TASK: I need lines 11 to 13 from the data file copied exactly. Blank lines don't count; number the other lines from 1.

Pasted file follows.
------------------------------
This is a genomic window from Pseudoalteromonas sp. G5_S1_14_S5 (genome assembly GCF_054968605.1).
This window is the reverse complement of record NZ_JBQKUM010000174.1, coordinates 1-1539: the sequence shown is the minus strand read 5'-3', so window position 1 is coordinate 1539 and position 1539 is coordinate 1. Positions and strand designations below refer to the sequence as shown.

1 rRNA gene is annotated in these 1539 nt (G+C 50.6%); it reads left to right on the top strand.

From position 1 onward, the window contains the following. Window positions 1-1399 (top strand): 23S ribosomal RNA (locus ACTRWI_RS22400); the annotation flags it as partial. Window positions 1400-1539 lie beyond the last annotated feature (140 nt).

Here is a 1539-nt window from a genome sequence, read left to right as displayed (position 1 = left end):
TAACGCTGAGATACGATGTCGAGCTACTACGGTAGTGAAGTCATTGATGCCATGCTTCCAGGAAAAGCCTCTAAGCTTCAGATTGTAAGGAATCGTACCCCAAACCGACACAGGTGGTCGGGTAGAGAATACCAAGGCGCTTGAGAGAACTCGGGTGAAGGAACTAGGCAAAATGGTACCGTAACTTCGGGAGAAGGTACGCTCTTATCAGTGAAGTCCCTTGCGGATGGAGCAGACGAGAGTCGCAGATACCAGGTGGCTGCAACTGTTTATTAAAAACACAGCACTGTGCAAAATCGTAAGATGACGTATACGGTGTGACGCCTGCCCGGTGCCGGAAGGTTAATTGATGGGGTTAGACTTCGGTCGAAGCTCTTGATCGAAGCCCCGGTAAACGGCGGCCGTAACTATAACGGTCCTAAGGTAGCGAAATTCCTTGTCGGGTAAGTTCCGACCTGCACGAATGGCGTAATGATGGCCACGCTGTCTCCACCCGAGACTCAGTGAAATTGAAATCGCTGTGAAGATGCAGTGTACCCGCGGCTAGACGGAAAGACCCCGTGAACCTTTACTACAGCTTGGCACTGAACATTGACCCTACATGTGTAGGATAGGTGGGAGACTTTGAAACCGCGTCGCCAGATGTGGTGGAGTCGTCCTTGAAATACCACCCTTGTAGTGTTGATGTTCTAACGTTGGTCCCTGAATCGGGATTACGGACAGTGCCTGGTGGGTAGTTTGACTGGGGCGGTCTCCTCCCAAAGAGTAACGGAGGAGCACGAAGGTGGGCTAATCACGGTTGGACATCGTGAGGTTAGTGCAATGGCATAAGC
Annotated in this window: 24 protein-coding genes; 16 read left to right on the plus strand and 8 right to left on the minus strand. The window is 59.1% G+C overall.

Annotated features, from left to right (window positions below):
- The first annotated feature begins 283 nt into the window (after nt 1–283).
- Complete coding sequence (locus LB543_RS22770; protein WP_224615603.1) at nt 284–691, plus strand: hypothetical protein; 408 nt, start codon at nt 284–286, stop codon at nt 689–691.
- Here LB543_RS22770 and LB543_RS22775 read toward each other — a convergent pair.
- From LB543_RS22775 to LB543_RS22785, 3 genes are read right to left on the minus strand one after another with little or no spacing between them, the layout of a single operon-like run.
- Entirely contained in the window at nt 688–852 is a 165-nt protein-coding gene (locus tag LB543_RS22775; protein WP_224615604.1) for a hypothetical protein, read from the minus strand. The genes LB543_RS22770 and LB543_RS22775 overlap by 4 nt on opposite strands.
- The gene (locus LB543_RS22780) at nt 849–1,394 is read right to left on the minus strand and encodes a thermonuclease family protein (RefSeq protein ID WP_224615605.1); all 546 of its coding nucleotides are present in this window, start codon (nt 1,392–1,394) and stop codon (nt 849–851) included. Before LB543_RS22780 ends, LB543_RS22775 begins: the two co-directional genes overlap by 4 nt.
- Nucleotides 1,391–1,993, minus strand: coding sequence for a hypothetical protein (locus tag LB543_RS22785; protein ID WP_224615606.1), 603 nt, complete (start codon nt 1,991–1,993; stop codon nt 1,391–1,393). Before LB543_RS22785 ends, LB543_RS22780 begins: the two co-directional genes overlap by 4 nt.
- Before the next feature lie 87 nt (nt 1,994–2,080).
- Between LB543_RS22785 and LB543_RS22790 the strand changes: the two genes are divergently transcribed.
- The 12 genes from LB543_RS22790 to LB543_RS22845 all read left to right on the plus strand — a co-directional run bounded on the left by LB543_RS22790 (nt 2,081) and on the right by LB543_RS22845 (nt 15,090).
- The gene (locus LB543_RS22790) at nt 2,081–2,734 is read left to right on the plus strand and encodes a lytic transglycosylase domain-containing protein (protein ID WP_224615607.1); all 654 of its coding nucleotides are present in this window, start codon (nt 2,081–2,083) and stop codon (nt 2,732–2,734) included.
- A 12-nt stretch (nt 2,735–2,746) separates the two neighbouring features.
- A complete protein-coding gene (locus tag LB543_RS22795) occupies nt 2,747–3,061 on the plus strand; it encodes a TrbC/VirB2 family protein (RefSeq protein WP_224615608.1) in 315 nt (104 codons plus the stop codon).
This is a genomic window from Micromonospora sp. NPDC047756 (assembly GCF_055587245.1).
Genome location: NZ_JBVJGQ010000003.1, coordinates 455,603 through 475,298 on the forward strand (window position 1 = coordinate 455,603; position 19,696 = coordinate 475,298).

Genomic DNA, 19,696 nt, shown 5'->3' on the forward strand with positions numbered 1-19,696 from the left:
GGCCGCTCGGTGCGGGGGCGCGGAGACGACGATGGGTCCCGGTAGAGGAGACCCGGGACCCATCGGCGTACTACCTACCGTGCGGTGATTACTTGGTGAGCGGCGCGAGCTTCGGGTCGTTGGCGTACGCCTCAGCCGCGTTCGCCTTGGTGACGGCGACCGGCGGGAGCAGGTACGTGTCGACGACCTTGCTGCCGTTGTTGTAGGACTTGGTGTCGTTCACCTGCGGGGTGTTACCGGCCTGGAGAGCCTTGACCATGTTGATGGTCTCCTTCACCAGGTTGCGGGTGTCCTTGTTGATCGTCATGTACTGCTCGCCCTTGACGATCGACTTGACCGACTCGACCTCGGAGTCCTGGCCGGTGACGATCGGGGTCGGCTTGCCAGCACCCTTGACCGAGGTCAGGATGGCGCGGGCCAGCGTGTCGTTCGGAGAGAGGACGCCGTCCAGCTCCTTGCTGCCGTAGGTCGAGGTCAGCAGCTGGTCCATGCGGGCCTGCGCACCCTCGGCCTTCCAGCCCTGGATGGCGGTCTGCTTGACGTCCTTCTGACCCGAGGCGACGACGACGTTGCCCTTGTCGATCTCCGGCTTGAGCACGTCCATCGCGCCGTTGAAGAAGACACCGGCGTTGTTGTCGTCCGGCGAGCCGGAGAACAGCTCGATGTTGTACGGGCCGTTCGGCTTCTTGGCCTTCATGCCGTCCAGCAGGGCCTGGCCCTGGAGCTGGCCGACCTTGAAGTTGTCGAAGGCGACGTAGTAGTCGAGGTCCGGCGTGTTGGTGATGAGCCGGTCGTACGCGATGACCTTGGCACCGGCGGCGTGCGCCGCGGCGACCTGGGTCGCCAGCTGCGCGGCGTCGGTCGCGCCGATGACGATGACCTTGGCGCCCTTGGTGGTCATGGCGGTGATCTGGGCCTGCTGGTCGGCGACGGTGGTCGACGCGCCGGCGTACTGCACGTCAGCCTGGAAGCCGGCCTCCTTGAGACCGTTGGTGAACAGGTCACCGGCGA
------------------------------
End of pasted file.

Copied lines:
- Here LB543_RS22770 and LB543_RS22775 read toward each other — a convergent pair.
- From LB543_RS22775 to LB543_RS22785, 3 genes are read right to left on the minus strand one after another with little or no spacing between them, the layout of a single operon-like run.
- Entirely contained in the window at nt 688–852 is a 165-nt protein-coding gene (locus tag LB543_RS22775; protein WP_224615604.1) for a hypothetical protein, read from the minus strand. The genes LB543_RS22770 and LB543_RS22775 overlap by 4 nt on opposite strands.